December 28, 2016 – Rising from the center of the southeastern Utah landscape and visible from every direction are twin buttes so distinctive that in each of the native languages of the region their name is the same: Hoon’Naqvut, Shash Ja´a, Kwiyagatu Nukavachi, Ansh An Lashokdiwe, or ‘‘Bears Ears.’’ For hundreds of generations, native peoples lived in the surrounding deep sandstone canyons, desert mesas, and meadow mountaintops, which constitute one of the densest and most significant cultural landscapes in the United States. Abundant rock art, ancient cliff dwellings, ceremonial sites, and countless other artifacts provide an extraordinary archaeological and cultural record that is important to us all, but most notably the land is profoundly sacred to many Native American tribes, including the Ute Mountain Ute Tribe, Navajo Nation, Ute Indian Tribe of the Uintah Ouray, Hopi Nation, and Zuni Tribe.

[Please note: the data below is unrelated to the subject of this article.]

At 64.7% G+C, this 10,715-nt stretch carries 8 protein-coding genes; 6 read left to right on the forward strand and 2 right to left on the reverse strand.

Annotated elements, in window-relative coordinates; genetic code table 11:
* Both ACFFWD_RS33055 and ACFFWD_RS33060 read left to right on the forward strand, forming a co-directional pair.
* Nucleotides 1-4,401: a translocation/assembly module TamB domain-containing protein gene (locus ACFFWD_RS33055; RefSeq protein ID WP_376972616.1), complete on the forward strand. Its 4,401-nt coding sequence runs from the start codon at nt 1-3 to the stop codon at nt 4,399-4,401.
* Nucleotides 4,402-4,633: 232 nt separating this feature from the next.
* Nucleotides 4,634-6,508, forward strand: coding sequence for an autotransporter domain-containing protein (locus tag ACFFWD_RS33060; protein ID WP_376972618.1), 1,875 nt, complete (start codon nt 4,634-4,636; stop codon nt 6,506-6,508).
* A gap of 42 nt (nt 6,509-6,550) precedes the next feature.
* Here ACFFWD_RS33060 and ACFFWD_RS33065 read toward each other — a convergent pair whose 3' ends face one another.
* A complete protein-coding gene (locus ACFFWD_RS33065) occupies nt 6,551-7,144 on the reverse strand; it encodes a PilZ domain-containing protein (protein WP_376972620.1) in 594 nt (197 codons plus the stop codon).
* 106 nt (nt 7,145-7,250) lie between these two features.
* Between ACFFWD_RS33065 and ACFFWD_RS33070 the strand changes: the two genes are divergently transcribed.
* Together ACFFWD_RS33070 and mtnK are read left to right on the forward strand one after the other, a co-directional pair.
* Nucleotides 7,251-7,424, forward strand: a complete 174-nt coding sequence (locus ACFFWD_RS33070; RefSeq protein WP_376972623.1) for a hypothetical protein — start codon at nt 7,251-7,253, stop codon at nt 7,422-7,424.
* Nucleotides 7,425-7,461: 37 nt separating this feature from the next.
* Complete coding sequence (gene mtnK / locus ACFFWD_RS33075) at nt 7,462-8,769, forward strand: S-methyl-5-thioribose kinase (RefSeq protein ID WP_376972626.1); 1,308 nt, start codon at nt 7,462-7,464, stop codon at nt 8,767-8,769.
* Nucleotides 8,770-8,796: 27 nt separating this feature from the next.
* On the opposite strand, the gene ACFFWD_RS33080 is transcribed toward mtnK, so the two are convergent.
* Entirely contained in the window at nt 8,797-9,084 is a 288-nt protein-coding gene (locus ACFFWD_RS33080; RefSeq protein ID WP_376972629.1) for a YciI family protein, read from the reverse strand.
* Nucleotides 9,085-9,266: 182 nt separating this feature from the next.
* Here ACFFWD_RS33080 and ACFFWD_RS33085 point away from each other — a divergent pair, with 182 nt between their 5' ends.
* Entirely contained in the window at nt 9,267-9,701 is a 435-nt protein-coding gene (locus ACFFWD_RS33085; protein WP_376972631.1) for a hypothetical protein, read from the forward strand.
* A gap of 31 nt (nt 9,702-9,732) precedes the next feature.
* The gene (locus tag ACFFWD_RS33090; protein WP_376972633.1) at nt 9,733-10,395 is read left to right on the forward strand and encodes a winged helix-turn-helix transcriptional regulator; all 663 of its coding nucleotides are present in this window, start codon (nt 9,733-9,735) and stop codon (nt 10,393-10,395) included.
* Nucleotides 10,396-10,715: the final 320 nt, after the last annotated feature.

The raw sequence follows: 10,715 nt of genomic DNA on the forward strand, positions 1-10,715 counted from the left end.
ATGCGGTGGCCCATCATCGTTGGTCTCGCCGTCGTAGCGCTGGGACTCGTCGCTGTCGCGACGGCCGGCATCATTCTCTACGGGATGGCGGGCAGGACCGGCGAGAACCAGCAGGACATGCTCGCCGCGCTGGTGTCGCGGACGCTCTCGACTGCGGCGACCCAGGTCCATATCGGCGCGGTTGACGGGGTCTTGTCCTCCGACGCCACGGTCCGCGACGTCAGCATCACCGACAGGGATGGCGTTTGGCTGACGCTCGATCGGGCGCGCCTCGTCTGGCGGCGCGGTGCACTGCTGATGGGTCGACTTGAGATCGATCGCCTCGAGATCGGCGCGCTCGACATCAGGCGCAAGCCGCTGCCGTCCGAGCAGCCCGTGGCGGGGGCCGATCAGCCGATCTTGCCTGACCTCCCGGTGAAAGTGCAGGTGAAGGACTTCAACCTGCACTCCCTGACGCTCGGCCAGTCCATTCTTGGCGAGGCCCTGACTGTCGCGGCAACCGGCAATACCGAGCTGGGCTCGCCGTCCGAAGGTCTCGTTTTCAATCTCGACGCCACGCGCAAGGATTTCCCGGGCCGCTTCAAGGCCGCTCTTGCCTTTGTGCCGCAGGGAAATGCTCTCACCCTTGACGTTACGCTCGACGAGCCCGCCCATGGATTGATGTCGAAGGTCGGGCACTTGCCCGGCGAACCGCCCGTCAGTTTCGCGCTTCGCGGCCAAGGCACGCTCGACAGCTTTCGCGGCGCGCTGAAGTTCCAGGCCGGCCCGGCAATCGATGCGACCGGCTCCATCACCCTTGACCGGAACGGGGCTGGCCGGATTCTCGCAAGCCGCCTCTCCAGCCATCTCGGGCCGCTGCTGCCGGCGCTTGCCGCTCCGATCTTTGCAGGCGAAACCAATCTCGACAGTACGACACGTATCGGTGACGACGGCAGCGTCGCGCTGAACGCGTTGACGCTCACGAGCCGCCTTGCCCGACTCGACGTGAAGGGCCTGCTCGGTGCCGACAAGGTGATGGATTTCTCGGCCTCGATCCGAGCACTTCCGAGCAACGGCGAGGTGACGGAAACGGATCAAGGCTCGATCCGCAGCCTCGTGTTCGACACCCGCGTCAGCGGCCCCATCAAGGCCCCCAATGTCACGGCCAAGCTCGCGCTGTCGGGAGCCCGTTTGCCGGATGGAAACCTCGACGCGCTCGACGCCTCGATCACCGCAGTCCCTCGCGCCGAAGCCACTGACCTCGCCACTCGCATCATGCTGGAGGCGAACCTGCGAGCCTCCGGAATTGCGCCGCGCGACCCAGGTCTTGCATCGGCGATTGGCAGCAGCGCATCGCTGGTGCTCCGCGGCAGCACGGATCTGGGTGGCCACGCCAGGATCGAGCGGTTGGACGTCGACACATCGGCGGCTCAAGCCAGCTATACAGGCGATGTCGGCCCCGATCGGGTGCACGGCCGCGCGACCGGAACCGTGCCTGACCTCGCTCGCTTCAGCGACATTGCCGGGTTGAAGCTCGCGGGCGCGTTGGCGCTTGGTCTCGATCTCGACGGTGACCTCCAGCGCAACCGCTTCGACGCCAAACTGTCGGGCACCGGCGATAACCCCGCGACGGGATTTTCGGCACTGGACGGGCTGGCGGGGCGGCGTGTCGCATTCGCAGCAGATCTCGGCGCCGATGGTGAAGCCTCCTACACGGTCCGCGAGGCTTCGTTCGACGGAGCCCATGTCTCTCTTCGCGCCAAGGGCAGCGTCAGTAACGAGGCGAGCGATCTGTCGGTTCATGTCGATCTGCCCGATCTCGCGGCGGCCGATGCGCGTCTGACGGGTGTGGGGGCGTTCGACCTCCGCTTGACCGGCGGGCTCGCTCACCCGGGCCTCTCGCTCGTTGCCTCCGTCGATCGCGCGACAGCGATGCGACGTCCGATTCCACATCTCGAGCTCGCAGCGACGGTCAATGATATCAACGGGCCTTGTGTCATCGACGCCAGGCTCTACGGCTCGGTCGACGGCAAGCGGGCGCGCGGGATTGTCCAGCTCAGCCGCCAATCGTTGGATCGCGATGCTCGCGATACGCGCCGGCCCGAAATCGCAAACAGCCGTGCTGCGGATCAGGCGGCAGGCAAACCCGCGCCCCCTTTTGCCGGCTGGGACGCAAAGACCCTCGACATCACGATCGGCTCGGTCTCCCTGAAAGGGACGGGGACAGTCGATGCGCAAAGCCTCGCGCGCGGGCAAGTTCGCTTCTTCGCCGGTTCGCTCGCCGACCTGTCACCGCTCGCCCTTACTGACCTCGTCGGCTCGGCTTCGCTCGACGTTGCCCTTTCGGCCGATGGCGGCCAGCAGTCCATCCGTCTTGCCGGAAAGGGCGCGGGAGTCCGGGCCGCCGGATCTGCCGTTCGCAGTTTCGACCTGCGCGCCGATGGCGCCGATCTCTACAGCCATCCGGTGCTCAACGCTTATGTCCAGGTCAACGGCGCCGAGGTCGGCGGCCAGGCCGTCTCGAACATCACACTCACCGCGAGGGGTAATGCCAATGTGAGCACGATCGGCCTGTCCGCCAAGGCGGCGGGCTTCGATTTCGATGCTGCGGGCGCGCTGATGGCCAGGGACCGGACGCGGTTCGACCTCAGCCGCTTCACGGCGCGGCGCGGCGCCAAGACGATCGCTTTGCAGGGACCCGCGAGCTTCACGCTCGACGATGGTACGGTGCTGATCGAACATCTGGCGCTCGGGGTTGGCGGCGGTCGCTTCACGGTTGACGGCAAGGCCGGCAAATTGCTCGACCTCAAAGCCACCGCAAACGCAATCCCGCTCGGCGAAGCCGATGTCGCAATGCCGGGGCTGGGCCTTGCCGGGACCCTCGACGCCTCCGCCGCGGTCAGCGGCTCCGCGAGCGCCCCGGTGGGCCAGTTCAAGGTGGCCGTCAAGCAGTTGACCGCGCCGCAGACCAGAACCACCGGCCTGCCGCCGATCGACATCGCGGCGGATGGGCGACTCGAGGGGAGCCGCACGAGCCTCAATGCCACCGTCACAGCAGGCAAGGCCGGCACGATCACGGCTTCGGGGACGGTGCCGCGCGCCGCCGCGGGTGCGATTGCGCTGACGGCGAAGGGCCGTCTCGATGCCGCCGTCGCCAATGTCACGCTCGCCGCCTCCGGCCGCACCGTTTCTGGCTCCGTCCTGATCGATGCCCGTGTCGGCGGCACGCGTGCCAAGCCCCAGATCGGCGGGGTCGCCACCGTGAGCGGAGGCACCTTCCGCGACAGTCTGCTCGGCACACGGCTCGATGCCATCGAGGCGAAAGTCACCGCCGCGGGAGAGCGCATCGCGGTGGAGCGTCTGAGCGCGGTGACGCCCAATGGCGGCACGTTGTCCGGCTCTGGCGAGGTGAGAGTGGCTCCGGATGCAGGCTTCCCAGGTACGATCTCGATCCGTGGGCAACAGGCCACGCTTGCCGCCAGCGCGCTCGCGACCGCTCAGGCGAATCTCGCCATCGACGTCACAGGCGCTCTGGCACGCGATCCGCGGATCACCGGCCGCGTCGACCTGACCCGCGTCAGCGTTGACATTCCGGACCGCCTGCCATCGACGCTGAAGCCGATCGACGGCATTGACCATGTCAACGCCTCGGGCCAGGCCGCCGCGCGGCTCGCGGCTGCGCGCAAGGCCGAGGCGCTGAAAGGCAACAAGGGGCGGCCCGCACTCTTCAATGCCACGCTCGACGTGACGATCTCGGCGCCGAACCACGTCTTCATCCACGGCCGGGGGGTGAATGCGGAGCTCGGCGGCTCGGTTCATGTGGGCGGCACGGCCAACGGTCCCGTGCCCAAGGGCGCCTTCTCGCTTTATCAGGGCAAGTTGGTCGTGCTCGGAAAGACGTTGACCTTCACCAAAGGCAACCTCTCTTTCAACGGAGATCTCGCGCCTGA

The area’s human history is as vibrant and diverse as the ruggedly beautiful landscape. From the earliest occupation, native peoples left traces of their presence. Clovis people hunted among the cliffs and canyons of Cedar Mesa as early as 13,000 years ago, leaving behind tools and projectile points in places like the Lime Ridge Clovis Site, one of the oldest known archaeological sites in Utah. Archaeologists believe that these early people hunted mammoths, ground sloths, and other now-extinct megafauna, a narrative echoed by native creation stories. Hunters and gatherers continued to live in this region in the Archaic Period, with sites dating as far back as 8,500 years ago.
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